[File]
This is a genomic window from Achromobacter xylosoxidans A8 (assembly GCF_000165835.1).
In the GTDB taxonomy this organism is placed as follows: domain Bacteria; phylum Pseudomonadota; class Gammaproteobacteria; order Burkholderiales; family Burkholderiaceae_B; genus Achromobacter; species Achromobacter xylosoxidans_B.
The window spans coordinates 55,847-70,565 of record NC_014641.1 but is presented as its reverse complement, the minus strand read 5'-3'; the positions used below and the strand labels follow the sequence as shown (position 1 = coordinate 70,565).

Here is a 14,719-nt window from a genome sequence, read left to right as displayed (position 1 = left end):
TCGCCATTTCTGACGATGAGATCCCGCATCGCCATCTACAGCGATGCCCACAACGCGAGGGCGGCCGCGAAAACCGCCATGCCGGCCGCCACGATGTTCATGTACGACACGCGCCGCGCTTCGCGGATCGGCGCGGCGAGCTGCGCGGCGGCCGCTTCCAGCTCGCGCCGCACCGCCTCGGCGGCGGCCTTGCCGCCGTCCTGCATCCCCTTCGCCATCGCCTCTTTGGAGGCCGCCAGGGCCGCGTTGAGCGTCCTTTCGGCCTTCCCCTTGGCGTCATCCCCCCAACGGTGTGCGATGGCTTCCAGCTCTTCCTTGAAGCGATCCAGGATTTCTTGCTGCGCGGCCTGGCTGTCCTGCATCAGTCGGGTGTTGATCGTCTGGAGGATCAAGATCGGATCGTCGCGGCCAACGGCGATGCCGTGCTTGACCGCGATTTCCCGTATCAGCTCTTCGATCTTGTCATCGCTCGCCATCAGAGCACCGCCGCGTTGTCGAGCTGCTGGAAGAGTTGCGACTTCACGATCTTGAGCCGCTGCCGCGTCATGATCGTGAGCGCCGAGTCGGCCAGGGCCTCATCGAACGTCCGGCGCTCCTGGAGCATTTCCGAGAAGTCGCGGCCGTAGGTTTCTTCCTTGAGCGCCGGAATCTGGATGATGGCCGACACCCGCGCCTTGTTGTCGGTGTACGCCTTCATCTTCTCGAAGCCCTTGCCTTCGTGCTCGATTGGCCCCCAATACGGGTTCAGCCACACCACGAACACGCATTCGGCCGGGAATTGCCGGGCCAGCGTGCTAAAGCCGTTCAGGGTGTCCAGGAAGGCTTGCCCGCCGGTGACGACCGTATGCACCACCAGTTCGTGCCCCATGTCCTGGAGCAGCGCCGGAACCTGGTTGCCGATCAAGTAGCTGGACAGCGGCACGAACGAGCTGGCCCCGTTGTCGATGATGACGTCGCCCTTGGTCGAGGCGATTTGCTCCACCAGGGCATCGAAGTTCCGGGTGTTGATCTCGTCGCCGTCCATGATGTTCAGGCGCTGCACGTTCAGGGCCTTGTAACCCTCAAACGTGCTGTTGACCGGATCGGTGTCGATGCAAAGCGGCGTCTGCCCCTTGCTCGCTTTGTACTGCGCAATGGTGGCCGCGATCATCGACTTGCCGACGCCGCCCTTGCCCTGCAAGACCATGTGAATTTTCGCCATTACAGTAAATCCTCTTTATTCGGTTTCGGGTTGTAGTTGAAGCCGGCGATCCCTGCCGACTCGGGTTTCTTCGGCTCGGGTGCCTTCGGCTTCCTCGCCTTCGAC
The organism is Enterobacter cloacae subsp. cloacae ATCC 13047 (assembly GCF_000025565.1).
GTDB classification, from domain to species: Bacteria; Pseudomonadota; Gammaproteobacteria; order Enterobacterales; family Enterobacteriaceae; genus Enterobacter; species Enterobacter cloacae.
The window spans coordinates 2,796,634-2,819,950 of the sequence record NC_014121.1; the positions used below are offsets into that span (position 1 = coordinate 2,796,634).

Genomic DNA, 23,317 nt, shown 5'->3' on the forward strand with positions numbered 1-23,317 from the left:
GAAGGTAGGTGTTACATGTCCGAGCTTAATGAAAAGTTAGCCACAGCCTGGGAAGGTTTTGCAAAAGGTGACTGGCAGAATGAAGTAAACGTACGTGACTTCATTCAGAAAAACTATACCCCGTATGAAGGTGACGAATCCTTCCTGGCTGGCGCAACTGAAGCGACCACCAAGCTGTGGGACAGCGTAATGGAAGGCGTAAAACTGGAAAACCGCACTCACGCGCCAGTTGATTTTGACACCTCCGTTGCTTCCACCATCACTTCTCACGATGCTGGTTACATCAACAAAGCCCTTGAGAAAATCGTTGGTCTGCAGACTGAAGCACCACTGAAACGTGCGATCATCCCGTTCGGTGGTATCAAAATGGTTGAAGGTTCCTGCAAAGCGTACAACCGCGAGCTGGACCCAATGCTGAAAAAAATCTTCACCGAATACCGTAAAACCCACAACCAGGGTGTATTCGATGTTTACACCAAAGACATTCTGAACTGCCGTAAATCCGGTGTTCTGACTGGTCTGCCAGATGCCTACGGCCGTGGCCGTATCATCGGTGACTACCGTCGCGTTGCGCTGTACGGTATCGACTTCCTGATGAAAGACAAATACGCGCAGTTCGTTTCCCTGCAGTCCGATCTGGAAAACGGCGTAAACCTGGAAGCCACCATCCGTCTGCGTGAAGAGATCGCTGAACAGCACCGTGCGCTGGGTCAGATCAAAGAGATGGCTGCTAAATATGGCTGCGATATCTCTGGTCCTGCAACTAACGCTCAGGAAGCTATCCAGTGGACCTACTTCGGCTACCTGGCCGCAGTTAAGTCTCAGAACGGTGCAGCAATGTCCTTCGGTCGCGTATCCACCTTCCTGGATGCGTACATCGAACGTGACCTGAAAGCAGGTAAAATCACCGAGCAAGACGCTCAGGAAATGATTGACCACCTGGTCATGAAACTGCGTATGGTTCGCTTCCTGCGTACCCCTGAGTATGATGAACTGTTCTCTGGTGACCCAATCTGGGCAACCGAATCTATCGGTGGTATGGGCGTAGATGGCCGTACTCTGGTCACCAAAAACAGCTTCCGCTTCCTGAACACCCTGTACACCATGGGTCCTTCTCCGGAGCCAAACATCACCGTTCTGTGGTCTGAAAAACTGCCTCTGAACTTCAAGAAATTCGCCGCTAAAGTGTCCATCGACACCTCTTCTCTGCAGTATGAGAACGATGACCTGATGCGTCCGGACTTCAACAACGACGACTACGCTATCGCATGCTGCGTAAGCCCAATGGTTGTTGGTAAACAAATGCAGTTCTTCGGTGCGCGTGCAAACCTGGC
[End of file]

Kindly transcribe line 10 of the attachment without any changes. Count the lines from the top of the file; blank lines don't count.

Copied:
GAAGGTAGGTGTTACATGTCCGAGCTTAATGAAAAGTTAGCCACAGCCTGGGAAGGTTTTGCAAAAGGTGACTGGCAGAATGAAGTAAACGTACGTGACTTCATTCAGAAAAACTATACCCCGTATGAAGGTGACGAATCCTTCCTGGCTGGCGCAACTGAAGCGACCACCAAGCTGTGGGACAGCGTAATGGAAGGCGTAAAACTGGAAAACCGCACTCACGCGCCAGTTGATTTTGACACCTCCGTTGCTTCCACCATCACTTCTCACGATGCTGGTTACATCAACAAAGCCCTTGAGAAAATCGTTGGTCTGCAGACTGAAGCACCACTGAAACGTGCGATCATCCCGTTCGGTGGTATCAAAATGGTTGAAGGTTCCTGCAAAGCGTACAACCGCGAGCTGGACCCAATGCTGAAAAAAATCTTCACCGAATACCGTAAAACCCACAACCAGGGTGTATTCGATGTTTACACCAAAGACATTCTGAACTGCCGTAAATCCGGTGTTCTGACTGGTCTGCCAGATGCCTACGGCCGTGGCCGTATCATCGGTGACTACCGTCGCGTTGCGCTGTACGGTATCGACTTCCTGATGAAAGACAAATACGCGCAGTTCGTTTCCCTGCAGTCCGATCTGGAAAACGGCGTAAACCTGGAAGCCACCATCCGTCTGCGTGAAGAGATCGCTGAACAGCACCGTGCGCTGGGTCAGATCAAAGAGATGGCTGCTAAATATGGCTGCGATATCTCTGGTCCTGCAACTAACGCTCAGGAAGCTATCCAGTGGACCTACTTCGGCTACCTGGCCGCAGTTAAGTCTCAGAACGGTGCAGCAATGTCCTTCGGTCGCGTATCCACCTTCCTGGATGCGTACATCGAACGTGACCTGAAAGCAGGTAAAATCACCGAGCAAGACGCTCAGGAAATGATTGACCACCTGGTCATGAAACTGCGTATGGTTCGCTTCCTGCGTACCCCTGAGTATGATGAACTGTTCTCTGGTGACCCAATCTGGGCAACCGAATCTATCGGTGGTATGGGCGTAGATGGCCGTACTCTGGTCACCAAAAACAGCTTCCGCTTCCTGAACACCCTGTACACCATGGGTCCTTCTCCGGAGCCAAACATCACCGTTCTGTGGTCTGAAAAACTGCCTCTGAACTTCAAGAAATTCGCCGCTAAAGTGTCCATCGACACCTCTTCTCTGCAGTATGAGAACGATGACCTGATGCGTCCGGACTTCAACAACGACGACTACGCTATCGCATGCTGCGTAAGCCCAATGGTTGTTGGTAAACAAATGCAGTTCTTCGGTGCGCGTGCAAACCTGGC